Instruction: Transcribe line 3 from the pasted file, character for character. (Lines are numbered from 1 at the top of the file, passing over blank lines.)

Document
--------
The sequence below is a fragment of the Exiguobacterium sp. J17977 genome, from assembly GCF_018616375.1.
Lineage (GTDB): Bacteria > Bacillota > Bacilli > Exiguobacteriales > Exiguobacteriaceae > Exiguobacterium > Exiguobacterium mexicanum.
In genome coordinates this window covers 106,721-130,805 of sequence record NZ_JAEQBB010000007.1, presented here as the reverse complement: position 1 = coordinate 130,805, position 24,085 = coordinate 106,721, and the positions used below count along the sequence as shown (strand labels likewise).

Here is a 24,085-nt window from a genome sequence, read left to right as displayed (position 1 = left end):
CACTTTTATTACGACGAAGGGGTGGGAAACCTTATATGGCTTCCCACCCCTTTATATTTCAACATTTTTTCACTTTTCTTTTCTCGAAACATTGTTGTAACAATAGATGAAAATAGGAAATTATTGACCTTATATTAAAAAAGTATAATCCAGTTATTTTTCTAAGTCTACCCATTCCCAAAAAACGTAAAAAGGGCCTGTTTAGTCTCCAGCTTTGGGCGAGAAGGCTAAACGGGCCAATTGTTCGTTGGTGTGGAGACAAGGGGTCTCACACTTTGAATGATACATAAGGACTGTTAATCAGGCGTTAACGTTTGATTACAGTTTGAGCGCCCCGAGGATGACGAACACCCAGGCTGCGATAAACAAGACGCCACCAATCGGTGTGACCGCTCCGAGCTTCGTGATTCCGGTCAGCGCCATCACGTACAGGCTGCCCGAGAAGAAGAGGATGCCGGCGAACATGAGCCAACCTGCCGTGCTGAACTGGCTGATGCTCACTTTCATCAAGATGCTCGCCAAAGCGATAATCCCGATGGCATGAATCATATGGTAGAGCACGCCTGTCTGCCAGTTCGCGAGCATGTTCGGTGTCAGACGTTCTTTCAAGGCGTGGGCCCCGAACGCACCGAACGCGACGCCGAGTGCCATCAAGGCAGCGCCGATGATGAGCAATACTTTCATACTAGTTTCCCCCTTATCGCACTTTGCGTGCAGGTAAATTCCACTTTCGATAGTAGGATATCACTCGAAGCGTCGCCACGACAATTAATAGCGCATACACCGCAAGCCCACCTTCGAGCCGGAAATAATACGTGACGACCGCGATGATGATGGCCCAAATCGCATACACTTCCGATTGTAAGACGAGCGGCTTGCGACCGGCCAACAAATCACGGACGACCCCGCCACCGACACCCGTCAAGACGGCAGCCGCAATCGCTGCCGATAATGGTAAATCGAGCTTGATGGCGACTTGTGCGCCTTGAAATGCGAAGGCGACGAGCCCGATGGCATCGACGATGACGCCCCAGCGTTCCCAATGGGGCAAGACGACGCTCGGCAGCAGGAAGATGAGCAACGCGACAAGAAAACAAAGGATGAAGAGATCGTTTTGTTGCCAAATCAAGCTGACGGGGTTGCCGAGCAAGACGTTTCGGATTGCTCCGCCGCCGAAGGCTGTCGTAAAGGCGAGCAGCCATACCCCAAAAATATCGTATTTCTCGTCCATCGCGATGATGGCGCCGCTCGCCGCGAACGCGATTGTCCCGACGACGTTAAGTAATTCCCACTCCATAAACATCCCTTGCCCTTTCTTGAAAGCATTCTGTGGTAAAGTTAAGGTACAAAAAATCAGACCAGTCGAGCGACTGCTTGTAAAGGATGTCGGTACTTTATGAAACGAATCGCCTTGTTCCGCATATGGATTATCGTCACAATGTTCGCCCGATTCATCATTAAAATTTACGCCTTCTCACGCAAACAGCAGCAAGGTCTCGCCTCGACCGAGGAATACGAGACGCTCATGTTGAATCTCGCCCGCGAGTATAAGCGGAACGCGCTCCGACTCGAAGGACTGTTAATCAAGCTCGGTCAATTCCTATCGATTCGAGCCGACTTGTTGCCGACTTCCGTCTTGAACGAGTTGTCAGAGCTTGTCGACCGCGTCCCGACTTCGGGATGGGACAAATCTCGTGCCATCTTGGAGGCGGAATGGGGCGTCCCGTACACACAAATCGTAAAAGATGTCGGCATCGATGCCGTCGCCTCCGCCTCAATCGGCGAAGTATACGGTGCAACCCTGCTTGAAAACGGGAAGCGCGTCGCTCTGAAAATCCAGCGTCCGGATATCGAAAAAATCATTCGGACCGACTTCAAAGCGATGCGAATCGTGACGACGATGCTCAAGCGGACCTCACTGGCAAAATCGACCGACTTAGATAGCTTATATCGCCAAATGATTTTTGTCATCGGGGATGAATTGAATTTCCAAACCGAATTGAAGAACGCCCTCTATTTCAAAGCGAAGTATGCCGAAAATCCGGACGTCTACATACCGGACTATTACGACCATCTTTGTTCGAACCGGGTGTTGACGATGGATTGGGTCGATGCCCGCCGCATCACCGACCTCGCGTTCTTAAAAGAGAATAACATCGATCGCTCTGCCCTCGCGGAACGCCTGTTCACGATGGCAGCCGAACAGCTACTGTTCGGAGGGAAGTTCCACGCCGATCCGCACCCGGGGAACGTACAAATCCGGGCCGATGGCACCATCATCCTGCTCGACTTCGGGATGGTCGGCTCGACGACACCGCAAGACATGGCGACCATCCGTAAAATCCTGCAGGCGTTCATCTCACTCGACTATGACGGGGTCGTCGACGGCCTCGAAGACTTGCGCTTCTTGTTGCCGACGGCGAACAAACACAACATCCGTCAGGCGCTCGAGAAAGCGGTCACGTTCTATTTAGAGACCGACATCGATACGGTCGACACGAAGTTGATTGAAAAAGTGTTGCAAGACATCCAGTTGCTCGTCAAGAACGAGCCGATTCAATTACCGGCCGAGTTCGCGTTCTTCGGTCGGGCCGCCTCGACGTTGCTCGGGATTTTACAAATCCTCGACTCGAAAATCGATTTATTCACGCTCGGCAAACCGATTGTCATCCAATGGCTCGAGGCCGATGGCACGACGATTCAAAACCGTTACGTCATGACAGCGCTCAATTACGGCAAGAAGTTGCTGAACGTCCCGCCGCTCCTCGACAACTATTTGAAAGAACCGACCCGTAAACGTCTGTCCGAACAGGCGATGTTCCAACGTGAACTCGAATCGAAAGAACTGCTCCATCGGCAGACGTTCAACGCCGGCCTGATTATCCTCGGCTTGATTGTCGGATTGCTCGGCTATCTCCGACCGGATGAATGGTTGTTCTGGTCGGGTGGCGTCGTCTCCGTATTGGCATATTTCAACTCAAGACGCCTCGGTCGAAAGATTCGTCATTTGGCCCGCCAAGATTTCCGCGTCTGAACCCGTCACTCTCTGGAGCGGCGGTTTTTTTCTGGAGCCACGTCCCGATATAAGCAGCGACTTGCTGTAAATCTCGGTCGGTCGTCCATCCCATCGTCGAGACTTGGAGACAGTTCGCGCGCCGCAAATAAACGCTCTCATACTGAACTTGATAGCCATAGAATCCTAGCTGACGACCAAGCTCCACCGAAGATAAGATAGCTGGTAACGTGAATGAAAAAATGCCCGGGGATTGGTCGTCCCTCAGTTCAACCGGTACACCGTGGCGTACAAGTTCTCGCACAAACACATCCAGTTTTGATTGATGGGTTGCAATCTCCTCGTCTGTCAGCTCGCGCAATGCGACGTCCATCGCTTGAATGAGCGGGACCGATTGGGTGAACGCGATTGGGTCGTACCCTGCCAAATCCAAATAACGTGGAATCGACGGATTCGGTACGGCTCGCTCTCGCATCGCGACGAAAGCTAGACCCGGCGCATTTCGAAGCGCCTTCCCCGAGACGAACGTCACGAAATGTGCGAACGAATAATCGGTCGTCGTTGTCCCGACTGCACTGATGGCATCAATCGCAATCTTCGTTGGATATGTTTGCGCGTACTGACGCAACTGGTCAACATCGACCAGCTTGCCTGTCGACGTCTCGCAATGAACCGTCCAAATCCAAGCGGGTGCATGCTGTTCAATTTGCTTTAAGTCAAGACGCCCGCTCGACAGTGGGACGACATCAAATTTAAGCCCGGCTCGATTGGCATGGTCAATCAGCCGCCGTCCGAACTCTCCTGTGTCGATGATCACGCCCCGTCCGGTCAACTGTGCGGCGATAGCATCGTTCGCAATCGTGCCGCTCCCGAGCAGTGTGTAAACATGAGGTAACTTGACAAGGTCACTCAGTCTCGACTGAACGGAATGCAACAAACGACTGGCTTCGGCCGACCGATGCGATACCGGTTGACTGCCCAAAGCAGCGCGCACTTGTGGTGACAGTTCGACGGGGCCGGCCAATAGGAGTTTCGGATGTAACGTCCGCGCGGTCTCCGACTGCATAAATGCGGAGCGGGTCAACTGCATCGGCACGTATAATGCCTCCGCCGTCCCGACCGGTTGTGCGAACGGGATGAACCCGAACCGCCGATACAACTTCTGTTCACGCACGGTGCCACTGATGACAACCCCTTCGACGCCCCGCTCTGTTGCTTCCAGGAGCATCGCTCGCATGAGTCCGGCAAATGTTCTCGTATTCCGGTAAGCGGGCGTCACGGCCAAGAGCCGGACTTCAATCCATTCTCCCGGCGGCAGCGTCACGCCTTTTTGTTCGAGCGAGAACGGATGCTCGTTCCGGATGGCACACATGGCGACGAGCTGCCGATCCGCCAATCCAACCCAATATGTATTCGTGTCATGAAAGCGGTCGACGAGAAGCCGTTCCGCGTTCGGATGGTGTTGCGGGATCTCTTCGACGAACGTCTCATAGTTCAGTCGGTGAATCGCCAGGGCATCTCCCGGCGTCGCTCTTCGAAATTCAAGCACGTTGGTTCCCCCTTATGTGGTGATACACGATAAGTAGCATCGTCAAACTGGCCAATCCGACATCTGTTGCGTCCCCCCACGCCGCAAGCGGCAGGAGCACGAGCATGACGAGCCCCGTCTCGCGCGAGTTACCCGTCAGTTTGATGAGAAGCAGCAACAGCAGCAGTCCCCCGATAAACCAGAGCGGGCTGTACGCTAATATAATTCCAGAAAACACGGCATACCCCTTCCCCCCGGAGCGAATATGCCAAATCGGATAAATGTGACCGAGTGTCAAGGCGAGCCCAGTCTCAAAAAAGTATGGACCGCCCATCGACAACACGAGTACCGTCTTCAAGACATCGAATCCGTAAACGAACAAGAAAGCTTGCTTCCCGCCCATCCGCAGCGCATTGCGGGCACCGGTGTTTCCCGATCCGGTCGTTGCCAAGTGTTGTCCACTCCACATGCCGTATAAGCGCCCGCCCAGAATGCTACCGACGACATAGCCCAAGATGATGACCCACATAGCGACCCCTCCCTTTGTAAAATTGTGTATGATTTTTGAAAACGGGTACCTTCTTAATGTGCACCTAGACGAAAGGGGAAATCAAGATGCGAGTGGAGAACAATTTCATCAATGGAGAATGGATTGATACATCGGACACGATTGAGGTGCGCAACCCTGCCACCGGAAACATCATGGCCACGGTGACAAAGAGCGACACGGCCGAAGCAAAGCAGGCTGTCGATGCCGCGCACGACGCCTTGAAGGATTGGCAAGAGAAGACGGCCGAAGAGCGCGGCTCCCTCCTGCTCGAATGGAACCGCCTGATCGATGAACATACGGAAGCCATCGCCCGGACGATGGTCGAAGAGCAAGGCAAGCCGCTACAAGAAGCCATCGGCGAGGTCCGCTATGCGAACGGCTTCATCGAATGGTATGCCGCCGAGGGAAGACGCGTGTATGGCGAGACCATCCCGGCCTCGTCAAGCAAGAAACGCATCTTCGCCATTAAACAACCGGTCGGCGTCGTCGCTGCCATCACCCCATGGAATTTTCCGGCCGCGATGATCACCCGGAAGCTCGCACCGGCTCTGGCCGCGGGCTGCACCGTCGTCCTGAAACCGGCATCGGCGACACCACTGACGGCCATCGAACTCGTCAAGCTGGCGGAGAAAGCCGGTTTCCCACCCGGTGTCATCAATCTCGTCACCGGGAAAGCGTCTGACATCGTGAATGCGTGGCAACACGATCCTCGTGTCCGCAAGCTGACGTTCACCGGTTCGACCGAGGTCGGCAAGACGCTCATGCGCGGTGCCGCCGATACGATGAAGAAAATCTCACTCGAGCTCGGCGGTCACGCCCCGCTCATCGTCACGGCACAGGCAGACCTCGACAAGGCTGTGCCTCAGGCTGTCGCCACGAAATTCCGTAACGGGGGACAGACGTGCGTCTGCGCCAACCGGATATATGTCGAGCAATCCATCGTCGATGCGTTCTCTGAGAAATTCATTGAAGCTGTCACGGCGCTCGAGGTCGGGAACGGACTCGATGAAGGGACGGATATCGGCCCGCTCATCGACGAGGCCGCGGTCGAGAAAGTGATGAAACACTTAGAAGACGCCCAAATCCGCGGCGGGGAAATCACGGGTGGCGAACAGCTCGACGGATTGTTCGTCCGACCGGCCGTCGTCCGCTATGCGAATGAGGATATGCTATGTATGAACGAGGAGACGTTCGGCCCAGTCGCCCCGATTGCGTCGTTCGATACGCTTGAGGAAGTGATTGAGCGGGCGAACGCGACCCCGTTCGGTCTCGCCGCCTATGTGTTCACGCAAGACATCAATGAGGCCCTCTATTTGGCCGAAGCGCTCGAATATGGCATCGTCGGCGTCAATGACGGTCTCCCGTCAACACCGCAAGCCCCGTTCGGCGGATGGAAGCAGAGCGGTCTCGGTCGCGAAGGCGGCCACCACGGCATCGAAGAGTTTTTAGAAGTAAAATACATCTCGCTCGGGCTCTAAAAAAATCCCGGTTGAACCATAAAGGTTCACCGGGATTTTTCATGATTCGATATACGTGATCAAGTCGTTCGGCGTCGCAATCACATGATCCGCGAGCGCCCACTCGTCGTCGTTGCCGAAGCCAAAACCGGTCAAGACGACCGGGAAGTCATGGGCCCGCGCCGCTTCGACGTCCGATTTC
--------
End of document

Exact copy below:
In genome coordinates this window covers 106,721-130,805 of sequence record NZ_JAEQBB010000007.1, presented here as the reverse complement: position 1 = coordinate 130,805, position 24,085 = coordinate 106,721, and the positions used below count along the sequence as shown (strand labels likewise).